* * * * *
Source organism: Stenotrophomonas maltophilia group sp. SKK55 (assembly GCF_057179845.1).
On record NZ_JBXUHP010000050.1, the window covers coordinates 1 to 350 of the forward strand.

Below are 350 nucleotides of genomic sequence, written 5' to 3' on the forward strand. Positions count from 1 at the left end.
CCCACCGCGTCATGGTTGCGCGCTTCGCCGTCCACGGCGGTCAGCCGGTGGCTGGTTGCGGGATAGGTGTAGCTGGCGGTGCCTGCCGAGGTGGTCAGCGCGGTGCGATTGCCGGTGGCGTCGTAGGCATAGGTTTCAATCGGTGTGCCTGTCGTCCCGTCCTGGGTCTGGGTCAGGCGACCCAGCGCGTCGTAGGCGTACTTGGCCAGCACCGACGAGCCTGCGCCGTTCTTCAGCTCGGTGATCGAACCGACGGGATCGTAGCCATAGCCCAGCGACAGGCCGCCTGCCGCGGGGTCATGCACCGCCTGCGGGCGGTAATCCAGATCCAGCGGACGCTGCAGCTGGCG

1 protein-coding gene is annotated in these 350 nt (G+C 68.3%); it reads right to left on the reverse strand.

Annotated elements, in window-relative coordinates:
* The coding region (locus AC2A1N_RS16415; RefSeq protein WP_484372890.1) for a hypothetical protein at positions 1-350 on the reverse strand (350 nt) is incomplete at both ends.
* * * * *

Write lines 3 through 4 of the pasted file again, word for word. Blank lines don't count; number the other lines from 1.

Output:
Below are 350 nucleotides of genomic sequence, written 5' to 3' on the forward strand. Positions count from 1 at the left end.
CCCACCGCGTCATGGTTGCGCGCTTCGCCGTCCACGGCGGTCAGCCGGTGGCTGGTTGCGGGATAGGTGTAGCTGGCGGTGCCTGCCGAGGTGGTCAGCGCGGTGCGATTGCCGGTGGCGTCGTAGGCATAGGTTTCAATCGGTGTGCCTGTCGTCCCGTCCTGGGTCTGGGTCAGGCGACCCAGCGCGTCGTAGGCGTACTTGGCCAGCACCGACGAGCCTGCGCCGTTCTTCAGCTCGGTGATCGAACCGACGGGATCGTAGCCATAGCCCAGCGACAGGCCGCCTGCCGCGGGGTCATGCACCGCCTGCGGGCGGTAATCCAGATCCAGCGGACGCTGCAGCTGGCG